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Thread: Front Brakes

  1. #1
    Junior Member
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    Front Brakes

    The front brakes on the tracer always felt a bit spongy and didn't really inspire.. At all! I could easily pull the lever almost all the way in to the grip on all but the widest setting.. Being a new bike I never really though much of it, they worked well enough to bring it to a halt quick sharp so I just rode on, I assumed it was just the way the Tracer was!

    Recently I changed the front tyre, a simple enough job with the right tools. Some soapy water, a Givi S450 repair kit (for the CO2 bottles) and a pair of motion pro bead breakers/levers (which are really worth the investment). 15 Minutes later tyre all changed, bead popped on, inflated to 30 lb good enough to ride to the nearest petrol station. I reassemble the front end and pump the brakes back up (take up the clear space twixt the pads and discs), scoot off across the car park but when I brake the lever pulls all the way in to the grip and no braking occurs. A couple of pumps gets them working again but a tad bit further down the road the same shit happens again.. This is proper scary.. After a bit of messing around I whip the calipers back off and squish the pads and pistons all the way in then pump them back out, in, out, in, out, in, out... About 5 or 10 times each side..

    This is the best part!

    Now the brakes feel like I expected them to feel.. They actually grab quick and I can stop in half the distance! The front end dive is a bit harsh and I've never noticed that before because the brakes have NEVER worked properly! This basically means the pistons in the calipers have ALWAYS been like this since I first got the bike! I'll be stripping and cleaning them over this weekend.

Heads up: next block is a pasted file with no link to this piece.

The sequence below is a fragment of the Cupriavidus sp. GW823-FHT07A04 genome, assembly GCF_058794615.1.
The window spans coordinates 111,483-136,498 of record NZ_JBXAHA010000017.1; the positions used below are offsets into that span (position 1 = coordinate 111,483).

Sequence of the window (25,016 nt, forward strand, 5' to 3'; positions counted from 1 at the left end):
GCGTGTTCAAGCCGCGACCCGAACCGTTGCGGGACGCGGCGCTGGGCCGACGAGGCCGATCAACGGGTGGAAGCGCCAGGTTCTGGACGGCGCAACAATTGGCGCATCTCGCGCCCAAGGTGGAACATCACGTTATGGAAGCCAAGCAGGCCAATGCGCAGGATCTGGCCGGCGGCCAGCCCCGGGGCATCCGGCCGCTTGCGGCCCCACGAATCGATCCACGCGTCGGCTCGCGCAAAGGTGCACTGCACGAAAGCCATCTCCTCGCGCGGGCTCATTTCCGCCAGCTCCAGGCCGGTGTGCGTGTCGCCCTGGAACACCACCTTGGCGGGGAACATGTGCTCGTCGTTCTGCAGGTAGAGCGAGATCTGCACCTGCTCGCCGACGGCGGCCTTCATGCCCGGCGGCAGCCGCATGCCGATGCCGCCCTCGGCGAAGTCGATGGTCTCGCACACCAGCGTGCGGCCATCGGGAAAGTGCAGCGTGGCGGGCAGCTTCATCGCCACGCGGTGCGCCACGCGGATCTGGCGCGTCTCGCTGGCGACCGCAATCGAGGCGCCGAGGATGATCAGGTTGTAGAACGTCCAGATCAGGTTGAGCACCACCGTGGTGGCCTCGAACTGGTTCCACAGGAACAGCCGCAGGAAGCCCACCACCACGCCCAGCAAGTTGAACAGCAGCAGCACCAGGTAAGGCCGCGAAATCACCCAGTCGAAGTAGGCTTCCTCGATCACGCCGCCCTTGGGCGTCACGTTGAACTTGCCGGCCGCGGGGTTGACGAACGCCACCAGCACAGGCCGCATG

This is the level of service I have come to expect from dealers these days.. Can't even PRI and road test a bike properly. Thinking about this the back brake feels a bit weak too, I really have to stomp on it to have any effect, could this be suffering the same "sticky piston" problem!

    Anyway, a question! 4 pot calipers are supposed to move in unison aren't they? IE; all 4 pots should move in and out when you brake?
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  2. #2
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    Yes. All together!

  3. #3
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    It sounds as if they were never bled properly.

    The old tip of tying the lever back to the bar with a strong rubber band overnight can get rid of some air and restore a firmer feel to the lever (works on the back brake too - just use a weight tied on the pedal).

  4. #4
    Senior Member Unfazed's Avatar
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    My brakes always felt a bit spongy and when I mentioned this to the dealer he said it was the ABS and it's the same on the other MT's he had. I checked a couple of other new bikes and they were spongy as well.